With the CM Branches now back in Kentigern House and having settled into efficient and flexible working patterns, in this editorial I will take the opportunity to update you on specific REME Soldier and Officer Career Management developments.

REME Soldier Wing (RSW) Career Management Update

RSW remains the principal CM branch for REME soldiers, with the primary role of managing, appointing, advising and assuring all careers. There are four military and 19 civilian staff within RSW, divided into four sections to career manage the varied CEGs in the REME.

Section A is the single point of contact for managing the training of REME soldiers, ensuring they are loaded onto all necessary career courses. Section B is responsible for CM of all Artificers and Technicians, whilst Section C is dedicated to the VM cohort. Section D provides CM to TSS, Metalsmiths, Armourers, Recovery Mechanics and Artisan WOs. Also, in support of the RSW is the REME Boarding Section, responsible for setting up and coordinating grading board activities; promotions, acting rank reviews, artificer and MTI selection. There has been some significant churn of the RSW staff over the past few years – so these are the key personalities:

RSW Career Management (CM)

– Recent Developments

Most recently, after two years of reduced activity, RSW has now opened its doors to external visits into the APC and to conducting unit visits. Face to face communication is fundamental to gaining understanding and maintaining trust, and is key to the way RSW remains engaged with units. If you cannot find the answer you need from Corps Instr E6 or the CoC/RCMO/Adjt, you are invited, and really encouraged, to get in touch with RSW via their shared mailbox ( All the RSW Career Managers are on hand to speak to you; gone are the days of service personnel not being allowed to speak to APC – please call and arrange a visit to the APC. For ‘push notifications’ direct to you or if you have any generic questions, RSW also provides advice and notices on the CM REME Soldiers page via APC Defence Connect site and REME Career Management site via Facebook. Please follow these sites.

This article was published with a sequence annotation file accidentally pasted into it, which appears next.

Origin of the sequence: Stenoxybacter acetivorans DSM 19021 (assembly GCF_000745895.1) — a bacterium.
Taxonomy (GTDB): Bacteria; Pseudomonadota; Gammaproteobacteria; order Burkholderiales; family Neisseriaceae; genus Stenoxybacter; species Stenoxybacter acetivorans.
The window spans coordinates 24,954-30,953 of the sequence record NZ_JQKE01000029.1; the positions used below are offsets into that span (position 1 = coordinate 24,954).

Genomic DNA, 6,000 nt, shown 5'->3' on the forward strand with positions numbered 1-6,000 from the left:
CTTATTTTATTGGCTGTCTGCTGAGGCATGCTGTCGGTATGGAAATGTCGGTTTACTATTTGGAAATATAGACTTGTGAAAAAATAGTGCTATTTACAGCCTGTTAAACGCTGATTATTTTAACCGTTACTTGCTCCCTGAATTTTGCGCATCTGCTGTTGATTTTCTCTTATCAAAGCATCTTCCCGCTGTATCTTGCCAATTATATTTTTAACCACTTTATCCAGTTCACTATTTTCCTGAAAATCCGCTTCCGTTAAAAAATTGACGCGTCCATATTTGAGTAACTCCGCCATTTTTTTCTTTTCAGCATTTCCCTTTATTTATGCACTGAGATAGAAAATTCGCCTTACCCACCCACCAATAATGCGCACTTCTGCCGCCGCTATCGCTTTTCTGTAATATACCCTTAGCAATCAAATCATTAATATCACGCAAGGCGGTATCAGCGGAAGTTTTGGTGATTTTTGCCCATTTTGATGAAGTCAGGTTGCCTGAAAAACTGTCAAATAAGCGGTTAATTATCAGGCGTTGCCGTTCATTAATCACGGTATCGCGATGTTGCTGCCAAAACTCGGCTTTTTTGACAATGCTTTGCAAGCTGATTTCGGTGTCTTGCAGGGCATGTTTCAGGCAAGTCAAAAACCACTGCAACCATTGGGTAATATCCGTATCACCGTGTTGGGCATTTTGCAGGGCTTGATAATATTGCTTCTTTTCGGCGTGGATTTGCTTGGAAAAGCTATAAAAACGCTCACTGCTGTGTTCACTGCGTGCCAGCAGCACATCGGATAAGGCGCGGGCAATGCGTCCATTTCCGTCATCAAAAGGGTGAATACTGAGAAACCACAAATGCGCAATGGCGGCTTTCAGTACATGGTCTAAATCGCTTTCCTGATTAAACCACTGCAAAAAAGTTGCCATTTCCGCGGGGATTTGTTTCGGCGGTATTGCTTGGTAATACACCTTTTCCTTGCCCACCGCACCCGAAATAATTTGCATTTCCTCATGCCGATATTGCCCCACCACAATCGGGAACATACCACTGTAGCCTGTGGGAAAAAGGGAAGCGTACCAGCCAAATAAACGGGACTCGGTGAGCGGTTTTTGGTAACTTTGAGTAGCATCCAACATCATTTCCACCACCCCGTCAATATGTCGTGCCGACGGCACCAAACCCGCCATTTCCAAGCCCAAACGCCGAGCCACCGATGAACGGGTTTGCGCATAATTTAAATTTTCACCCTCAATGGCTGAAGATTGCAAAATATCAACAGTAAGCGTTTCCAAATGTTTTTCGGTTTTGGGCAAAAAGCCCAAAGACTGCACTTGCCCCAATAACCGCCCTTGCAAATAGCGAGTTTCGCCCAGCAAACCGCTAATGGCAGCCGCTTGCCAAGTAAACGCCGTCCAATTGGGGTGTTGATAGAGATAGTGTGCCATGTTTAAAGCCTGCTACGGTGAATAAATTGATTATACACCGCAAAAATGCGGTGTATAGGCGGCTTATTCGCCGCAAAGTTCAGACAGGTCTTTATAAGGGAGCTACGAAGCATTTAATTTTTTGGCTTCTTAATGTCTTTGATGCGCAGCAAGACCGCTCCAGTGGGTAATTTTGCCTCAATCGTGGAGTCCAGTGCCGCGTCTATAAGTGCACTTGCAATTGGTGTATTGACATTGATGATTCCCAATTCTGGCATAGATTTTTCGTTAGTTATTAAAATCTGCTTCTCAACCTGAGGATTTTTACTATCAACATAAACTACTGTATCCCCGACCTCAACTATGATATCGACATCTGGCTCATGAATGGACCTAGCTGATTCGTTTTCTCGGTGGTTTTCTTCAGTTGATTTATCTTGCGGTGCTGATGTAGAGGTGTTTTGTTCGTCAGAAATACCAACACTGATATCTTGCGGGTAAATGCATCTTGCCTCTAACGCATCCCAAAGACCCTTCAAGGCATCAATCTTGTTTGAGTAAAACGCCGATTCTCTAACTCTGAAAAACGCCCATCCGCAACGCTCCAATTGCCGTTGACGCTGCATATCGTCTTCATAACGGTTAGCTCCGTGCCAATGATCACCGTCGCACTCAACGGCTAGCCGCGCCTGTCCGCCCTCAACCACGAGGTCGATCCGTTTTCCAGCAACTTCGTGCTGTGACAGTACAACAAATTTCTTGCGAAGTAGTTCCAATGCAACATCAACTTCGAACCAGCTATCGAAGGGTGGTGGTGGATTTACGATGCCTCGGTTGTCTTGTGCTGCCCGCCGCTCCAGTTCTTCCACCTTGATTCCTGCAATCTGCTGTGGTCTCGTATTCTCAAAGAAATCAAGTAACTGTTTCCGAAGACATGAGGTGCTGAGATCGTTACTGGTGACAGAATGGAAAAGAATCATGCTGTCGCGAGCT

A key aspect of transforming RSW career management has been exploiting the new functionality introduced via Defence Gateway

This provides an excellent means to enable service personnel to have greater access to CM information whilst also ensuring full transparency. The CM Portal gives you complete access to all your individual CM profile information from JPA; Annual Reports, Future Assignment Date, Competencies, and any other personal details you may need. Also included is a list of appointments for each rank and CEG in the REME; this is a great planning tool to allow you to look to the future and see what opportunities exist. Most recently, the new Digital Transfers tool has also been developed within the CM

4 Guest Editorial
Colonel Mike Bullard MBE
Key personalities SO1 RSW Lt Col Fred Oakes Armourer Ashley Paterson SO2 / Section A RSW Maj Coward Rec Mech Margaret Gow WO RSW WO1 (ASM) Reed TSS & Mtsm Maria Dougan Art RSW SSgt Thorpe Aviation Tech Andrew Smith & Paul Viola C2 Section B Chris Reid Elec Tech Marion Ferguson C2 Section C Kelly Patterson Land Artificer Eleanor Taylor C2 Section D Carol-Anne Forrest and David Johnson Aviation Artificer Andrew Smith C2 Boarding Section Derek Webster Vehicle Mechanic Laura McIntosh, Paul Vandermotten, Linda Crossan & Max Crumlish